LAKE CRYSTAL, Minn. — Minnesota is known as the “Land of 10,000 Lakes,” and the shoreline of one of them looks a little nicer thanks to the efforts of some young volunteers.
Over 60 sixth-graders helped plant marsh milkweed, blue flag iris and other native plants along the shore of Lake Crystal.
A handful of community volunteers and seniors from Lake Crystal Wellcome Memorial Secondary School also helped restore a section of shoreline to what it might have looked like a century ago.
On Friday they inserted 1,800 native plant seedlings, each about 2 inches tall, under the direction of Dustin Demmer, who owns a nearby nursery specializing in wildflower gardens and restoration projects.
The plants are aimed at reducing the amount of excess nutrients that reach the lake. Or, as sixth-grader Brianna Tauer told the Mankato, Minnesota Free Press: “The roots soak up the bad stuff and help the water get cleaner.”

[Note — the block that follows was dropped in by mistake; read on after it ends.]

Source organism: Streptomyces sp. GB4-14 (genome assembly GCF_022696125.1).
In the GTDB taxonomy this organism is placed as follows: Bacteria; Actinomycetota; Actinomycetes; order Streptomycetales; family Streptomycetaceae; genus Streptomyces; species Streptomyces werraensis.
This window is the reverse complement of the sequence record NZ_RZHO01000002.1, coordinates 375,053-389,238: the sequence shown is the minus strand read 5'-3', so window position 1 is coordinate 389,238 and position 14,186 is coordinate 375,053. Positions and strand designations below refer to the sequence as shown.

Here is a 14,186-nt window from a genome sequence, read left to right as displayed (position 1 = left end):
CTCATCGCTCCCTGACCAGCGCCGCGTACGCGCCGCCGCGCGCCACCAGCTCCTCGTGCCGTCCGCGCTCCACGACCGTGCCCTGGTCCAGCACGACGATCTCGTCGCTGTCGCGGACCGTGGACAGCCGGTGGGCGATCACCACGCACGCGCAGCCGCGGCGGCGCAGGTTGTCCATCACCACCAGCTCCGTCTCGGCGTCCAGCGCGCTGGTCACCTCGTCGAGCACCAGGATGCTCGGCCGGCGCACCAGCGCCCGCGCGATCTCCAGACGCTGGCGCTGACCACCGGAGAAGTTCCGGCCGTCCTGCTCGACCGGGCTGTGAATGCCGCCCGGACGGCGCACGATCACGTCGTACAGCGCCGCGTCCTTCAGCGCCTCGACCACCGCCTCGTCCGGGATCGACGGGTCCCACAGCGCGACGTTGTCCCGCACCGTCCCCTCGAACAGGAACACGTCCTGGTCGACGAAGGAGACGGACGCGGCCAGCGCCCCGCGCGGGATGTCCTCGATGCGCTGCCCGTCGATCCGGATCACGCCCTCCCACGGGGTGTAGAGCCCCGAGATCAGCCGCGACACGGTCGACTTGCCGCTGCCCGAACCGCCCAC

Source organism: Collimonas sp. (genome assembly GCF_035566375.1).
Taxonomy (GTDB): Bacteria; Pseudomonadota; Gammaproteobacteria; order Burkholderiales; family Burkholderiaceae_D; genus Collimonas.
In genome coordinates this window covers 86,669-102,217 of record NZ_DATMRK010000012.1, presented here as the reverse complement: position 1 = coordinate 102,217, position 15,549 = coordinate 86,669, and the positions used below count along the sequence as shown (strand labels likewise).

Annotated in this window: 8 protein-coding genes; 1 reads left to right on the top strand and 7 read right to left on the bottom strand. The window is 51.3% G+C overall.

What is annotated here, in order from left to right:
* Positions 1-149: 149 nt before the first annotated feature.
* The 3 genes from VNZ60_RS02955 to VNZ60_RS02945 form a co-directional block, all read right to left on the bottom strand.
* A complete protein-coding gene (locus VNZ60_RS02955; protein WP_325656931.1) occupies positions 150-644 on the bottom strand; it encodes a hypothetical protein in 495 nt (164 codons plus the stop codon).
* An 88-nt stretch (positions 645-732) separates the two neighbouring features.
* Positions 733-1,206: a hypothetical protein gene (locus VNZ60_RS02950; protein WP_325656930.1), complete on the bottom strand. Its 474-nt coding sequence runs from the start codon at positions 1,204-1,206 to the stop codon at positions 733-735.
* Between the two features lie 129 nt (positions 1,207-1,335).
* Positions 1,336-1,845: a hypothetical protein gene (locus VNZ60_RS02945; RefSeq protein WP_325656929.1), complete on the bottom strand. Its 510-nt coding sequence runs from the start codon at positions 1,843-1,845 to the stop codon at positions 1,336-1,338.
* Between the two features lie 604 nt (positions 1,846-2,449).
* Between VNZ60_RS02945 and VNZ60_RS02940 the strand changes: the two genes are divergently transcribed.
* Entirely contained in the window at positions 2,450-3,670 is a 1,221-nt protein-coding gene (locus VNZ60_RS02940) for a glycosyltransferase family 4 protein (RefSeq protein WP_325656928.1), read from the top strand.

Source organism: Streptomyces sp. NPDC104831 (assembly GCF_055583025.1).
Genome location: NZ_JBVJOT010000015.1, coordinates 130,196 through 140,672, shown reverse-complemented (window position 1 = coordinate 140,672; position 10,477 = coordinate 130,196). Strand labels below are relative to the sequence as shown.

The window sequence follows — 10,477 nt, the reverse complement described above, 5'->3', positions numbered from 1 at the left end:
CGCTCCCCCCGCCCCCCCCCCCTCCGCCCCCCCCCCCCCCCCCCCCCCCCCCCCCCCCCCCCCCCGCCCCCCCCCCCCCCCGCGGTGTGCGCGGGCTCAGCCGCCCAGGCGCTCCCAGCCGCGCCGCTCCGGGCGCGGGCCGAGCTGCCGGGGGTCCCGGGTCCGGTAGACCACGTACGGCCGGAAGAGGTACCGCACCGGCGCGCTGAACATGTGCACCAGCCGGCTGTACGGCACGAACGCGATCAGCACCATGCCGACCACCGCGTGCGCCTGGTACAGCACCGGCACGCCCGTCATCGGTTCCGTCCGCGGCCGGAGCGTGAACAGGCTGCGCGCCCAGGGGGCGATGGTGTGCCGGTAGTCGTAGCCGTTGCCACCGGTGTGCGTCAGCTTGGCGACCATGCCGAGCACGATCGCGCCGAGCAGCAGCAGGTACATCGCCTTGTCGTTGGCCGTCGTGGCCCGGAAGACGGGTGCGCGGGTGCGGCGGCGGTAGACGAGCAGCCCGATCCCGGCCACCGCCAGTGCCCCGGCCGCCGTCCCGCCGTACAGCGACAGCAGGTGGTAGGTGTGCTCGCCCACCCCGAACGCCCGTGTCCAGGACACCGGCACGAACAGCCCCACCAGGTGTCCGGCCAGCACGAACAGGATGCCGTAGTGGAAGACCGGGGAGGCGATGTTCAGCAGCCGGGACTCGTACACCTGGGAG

The plants also will help prevent erosion of the former beach at Robinson Park.
In decades past the shoreline was a popular swimming beach. But as water quality deteriorated, the beach became largely abandoned, according to City Council member and Crystal Waters Project member Gina Cooper.
The lakeshore restoration is the latest endeavor of the Crystal Waters Project — a citizen group dedicated to improving the lake.
The $10,000 project was funded by three sources: the city of Lake Crystal provided $5,000, Crystal Waters Project contributed $2,500 and an anonymous individual donor chipped in $2,500.
They hired Demmer, whose past projects include the native garden at the Children's Museum of Southern Minnesota.
City of Lake Crystal public works staff helped prepare the beach last week while a crew from Blazing Star Gardens installed a temporary wake barrier and a biodegradable mesh that will help the plants take root.
Before they started planting Friday morning, the student helpers heard about prior efforts to restore the lake's water quality.
“We learned that they took out 2,700 pounds of carp,” said sixth-grader Lucy Richards, adding that non-native carp steal native fish's food supply.
It will be a few years before the new shoreline reaches its full beauty and environmental benefits, Demmer said. The only maintenance required will be a little weeding, he added.
Goodrich writes for the Mankato, Minnesota Free Press.